Wait, what about weight loss?
Pomegranates aren’t typically touted for their effects on weight loss because TBH, the jury’s still out on this one.
That said, because they’re naturally low in calories and high in fibre, they help you to feel fuller, longer while contributing to a caloric deficit.
The fact that they’re gut-friendly may also play a role in the weight loss department. “Our gut microbiomes are a huge contributor to having a balanced weight,” says Sarac, “because they take care of our digestive health and help keep our blood sugar under control.”
Ultimately, what’s most important in any weight loss or weight management protocol is swapping ultra-processed foods for whole, natural, nutrient-dense fruits (pomegranates included!) and vegetables, which “will nearly always lead to improved health functioning,” Sarac adds.
Collen agrees. “Unfortunately, there’s no one magic food that is going to cause weight loss; however, a diet high in fibre-rich, whole foods will certainly improve your health and could lead to some weight loss.”
Soooo…can I eat pomegranates all day every day?
Not so fast. While the potential health benefits of pomegranates are impressive, there *is* such a thing as too much of a good thing—especially given the fruit’s higher sugar content. Plus, you should be cautious if you’re taking medications. As Collen explains, certain compounds in fruits like pomegranate (or grapefruit) could interact with other drugs or impact their potency, so be sure to check with your doctor, especially if you’re on ACE inhibitors, statins, or blood thinners.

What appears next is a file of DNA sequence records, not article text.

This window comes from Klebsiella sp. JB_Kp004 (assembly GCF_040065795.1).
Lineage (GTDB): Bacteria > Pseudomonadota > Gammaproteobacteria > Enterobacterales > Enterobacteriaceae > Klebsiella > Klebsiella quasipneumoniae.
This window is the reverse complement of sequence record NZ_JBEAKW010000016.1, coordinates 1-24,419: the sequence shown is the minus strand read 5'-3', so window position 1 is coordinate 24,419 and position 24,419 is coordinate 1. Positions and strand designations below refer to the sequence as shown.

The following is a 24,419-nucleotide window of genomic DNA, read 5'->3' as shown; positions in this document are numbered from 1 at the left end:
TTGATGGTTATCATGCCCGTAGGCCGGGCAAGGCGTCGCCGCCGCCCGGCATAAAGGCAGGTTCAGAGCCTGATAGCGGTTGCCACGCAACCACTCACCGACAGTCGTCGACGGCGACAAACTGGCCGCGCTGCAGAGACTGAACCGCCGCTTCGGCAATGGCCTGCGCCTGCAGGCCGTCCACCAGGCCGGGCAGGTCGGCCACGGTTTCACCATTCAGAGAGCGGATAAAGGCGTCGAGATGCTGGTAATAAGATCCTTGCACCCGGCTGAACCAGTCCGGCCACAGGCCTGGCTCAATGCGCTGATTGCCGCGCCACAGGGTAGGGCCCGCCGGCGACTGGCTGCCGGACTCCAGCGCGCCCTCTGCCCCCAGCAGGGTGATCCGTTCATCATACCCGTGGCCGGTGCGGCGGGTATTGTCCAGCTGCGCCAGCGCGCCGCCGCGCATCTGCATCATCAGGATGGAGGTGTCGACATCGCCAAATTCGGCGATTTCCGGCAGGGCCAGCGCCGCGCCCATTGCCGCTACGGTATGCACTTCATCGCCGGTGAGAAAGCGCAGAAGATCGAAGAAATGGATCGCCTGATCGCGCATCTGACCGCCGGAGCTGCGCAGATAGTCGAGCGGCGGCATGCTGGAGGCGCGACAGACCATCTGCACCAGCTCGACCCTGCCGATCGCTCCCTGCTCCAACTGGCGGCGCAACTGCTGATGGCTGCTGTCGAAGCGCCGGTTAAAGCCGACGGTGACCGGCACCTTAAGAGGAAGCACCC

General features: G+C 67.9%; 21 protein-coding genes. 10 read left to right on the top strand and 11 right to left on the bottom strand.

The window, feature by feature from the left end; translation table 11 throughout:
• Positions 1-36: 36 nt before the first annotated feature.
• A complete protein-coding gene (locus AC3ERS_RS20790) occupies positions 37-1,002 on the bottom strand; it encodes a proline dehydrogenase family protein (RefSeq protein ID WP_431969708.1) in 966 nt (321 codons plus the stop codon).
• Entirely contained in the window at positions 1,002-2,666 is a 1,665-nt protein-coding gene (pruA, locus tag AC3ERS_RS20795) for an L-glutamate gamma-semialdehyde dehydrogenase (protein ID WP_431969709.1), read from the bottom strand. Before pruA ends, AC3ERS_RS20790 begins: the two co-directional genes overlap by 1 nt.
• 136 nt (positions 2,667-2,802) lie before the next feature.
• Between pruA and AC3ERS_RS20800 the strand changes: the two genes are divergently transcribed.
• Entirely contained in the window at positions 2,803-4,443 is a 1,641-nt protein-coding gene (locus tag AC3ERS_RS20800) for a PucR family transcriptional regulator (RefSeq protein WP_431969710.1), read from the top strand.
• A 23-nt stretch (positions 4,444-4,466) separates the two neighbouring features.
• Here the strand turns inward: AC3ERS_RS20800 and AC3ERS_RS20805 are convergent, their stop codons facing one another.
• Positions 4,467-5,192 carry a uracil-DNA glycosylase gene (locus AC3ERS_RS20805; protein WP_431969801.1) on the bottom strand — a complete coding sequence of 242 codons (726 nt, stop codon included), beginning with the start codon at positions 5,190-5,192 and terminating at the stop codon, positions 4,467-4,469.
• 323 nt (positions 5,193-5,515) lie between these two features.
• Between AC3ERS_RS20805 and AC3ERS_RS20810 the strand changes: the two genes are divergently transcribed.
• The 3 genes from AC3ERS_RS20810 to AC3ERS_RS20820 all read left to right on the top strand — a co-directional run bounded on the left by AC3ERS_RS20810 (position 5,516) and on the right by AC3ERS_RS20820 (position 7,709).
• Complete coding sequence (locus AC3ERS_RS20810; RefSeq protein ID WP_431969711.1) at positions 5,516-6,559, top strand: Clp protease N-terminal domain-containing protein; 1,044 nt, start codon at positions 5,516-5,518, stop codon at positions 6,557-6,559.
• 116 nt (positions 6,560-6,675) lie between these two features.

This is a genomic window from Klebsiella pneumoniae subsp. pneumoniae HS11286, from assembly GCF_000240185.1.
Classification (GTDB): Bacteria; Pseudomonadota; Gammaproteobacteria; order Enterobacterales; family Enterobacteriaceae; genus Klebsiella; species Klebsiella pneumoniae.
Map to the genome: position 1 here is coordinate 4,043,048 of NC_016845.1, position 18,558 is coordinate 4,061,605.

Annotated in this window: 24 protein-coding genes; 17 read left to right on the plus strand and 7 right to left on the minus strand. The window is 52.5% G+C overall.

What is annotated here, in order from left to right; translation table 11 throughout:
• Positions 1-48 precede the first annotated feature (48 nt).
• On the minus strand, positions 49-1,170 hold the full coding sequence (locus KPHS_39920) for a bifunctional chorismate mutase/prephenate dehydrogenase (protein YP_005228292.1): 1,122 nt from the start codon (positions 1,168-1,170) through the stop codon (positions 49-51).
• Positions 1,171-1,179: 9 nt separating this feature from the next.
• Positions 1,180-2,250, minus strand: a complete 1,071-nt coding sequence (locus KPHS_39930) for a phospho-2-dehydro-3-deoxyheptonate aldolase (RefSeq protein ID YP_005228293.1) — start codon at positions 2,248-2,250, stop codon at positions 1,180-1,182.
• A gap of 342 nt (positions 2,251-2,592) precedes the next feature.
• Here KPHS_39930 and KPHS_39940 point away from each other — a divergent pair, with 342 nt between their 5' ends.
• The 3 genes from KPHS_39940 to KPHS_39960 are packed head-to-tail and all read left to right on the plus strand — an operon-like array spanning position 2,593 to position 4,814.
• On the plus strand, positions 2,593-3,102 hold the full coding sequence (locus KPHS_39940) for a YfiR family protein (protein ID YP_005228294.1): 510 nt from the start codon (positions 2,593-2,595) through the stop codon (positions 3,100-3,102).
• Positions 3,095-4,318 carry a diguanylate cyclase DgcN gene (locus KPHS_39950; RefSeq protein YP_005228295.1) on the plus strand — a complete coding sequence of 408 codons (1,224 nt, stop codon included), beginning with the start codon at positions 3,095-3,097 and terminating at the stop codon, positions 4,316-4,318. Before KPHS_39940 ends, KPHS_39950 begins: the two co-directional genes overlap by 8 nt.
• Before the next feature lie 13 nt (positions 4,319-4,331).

Do I get the same health benefits with fresh pomegranate seeds pomegranate juice?
You’ll get more fibre with the whole pomegranate seed. And more fibre = better digestion and satiety, plus more stable blood sugar. But that doesn’t mean we need to shun fruit juice entirely. In fact, in juice form you’ll get a higher concentration of antioxidants and a whole lot of vitamin C and vitamin K.
If you’re going to drink pomegranate juice, Sarac recommends pairing it with foods that contain fibre to balance out the sugar intake (smoothie, anyone?). Alternatively, try cutting the pomegranate juice with sparkling water to add a pop of flavour while minimizing sugar.
Real talk: How in the WORLD do I get pomegranate seeds out?
There’s no shortage of internet debate on the best way to remove arils from the pomegranate without staining your countertops or clothing. So, we asked the Test Kitchen to break down the best way:
Fill up a large bowl of water. Cut the pomegranate in half, then submerge it in water. From there, carefully peel out the seeds using your fingers. While the seeds should sink to the bottom, the white part of the flesh should rise to the top. Once done, skim off the white flesh and toss out, then drain—and voilà, you’re left with bright red gems to sprinkle on salads, yoghurt, dips and more. Once de-seeded, the arils will stay fresh in an airtight container for up to a week.
This article written by Jacqueline Parisi was originally published on Women’s Health.